Despite efforts by the U.S. Department of Agriculture (USDA) and other industry organizations to reassure the public of safety in the nations beef supply, markets dipped slightly yesterday with the announcement of an inconclusive test result for bovine spongiform encephalopathy (BSE).
In yesterdays announcement, Animal and Plant Health Inspection Service (APHIS) spokeswoman Andrea Morgan reported that a rapid screening test produced an inconclusive result; however, the sample was being sent to the National Veterinary Services Laboratory (NVSL) for confirmatory testing, with results expected within four to seven days. Morgan disclosed few details about the inconclusive case, but stated that the animal did not enter the food or feed supply.
The finding follows two earlier inconclusive cases reported this summer, both with negative final results. However, the test result is a first since USDA announced in early August that it would require two rapid tests before announcing an inconclusive result. With two inconclusive results found, the case has caused slight alarm within the public sector and in the markets.
Live-cattle futures at the Chicago Mercantile Exchange (CME) closed sharply lower Thursday. The December contract dropped to $84.60 per hundredweight (cwt.) by midmorning, but improved to $84.95 per cwt. by midday. Hamburger chains, meat-packaging and meat-processing stocks also fell on Wall Street.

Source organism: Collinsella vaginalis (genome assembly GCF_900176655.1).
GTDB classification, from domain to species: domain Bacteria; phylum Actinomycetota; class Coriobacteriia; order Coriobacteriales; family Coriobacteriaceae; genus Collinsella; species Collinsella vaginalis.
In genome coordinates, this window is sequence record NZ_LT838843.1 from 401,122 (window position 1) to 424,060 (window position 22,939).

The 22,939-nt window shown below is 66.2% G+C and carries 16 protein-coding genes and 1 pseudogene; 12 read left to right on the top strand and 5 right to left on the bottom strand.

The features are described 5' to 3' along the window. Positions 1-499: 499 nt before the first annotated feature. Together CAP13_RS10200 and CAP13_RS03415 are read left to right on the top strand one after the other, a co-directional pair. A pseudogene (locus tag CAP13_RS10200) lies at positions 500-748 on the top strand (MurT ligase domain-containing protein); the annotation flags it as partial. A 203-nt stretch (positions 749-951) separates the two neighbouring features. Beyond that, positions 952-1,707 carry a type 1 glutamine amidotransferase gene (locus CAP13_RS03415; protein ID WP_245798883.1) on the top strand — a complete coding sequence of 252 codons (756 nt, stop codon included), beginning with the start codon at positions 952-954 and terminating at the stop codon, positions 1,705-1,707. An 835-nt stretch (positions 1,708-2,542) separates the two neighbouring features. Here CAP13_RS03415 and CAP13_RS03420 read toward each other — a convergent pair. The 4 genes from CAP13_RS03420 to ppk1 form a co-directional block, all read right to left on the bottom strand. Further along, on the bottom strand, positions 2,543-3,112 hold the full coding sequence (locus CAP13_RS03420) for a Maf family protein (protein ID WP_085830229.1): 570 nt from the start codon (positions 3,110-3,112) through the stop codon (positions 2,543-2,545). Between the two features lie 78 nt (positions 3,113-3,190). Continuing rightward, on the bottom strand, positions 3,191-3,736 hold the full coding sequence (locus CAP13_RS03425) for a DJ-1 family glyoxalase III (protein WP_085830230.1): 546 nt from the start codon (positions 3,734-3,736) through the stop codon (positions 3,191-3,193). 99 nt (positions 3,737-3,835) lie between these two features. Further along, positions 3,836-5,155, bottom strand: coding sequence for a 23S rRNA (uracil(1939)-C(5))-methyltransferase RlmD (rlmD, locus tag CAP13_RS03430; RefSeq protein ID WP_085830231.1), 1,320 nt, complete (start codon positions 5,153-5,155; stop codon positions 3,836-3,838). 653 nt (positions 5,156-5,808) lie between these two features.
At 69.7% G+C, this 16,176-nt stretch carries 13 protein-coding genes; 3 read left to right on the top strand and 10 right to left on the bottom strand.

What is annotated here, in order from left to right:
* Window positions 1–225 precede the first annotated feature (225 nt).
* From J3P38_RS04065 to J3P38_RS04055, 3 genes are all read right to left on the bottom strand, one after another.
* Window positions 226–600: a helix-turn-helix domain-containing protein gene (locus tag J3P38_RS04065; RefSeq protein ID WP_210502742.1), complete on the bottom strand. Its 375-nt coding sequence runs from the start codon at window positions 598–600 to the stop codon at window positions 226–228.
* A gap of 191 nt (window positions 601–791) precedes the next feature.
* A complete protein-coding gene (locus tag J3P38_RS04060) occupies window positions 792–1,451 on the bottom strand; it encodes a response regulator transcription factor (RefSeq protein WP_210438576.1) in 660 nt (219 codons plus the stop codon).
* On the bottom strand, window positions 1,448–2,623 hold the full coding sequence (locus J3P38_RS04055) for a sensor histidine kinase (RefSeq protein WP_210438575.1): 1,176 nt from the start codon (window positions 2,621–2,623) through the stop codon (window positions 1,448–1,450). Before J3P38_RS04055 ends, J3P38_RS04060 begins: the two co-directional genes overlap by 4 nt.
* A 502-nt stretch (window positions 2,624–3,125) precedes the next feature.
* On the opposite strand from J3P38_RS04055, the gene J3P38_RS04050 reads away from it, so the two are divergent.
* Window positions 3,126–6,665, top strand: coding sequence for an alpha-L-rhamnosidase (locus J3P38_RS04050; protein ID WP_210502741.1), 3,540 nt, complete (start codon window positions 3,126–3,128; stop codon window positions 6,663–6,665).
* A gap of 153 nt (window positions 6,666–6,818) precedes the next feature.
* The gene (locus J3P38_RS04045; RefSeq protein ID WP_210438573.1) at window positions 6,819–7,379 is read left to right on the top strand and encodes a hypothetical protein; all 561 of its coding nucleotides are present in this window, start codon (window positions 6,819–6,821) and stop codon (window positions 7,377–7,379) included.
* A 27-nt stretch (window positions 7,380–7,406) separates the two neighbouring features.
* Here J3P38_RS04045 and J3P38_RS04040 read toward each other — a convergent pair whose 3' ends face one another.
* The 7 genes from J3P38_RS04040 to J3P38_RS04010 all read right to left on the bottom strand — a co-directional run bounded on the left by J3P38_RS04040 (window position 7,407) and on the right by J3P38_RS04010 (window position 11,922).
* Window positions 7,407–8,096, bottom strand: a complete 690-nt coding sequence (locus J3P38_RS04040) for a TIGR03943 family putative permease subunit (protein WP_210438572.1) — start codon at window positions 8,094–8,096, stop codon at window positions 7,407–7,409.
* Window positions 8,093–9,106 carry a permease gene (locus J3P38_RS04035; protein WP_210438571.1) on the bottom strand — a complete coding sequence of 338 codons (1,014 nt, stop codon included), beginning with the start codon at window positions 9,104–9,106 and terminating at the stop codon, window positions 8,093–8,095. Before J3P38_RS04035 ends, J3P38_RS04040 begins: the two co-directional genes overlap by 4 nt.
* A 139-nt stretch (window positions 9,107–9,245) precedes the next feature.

In a teleconference Thursday, Morgan said she would not expect the finding to affect beef trade negotiations with countries such as Japan because of the response that was being taken and measures that have already been taken.
Terry Stokes, National Cattlemens Beef Association (NCBA) chief executive officer (CEO), said yesterday a degree of uncertainty in the marketplace is expected, as seen in previous inconclusive reports. However, Stokes said he doesnt expect trade to be affected if the case proves to be positive for BSE.
"As we look at the impact of this inconclusive on exports, we do not expect any impact on the understanding with Japan or our negotiations with other countries," he said. "
we can ensure our consumers domestically and internationally that U.S. beef is the safest in the world. Since the case in December, weve taken additional steps to strengthen our food safety program, including the removal of material that could potentially carry BSE, which we call specified risk materials (SRMs), and USDA has also banned from the food supply any cattle that would appear to be high-risk. We would fully expect that with Mexico, Japan and Taiwan, and other trading partners, that based upon the science that we have in place and the interventions that we have implemented that clearly we would continue trade in the international market."
by Crystal Albers, API assistant editor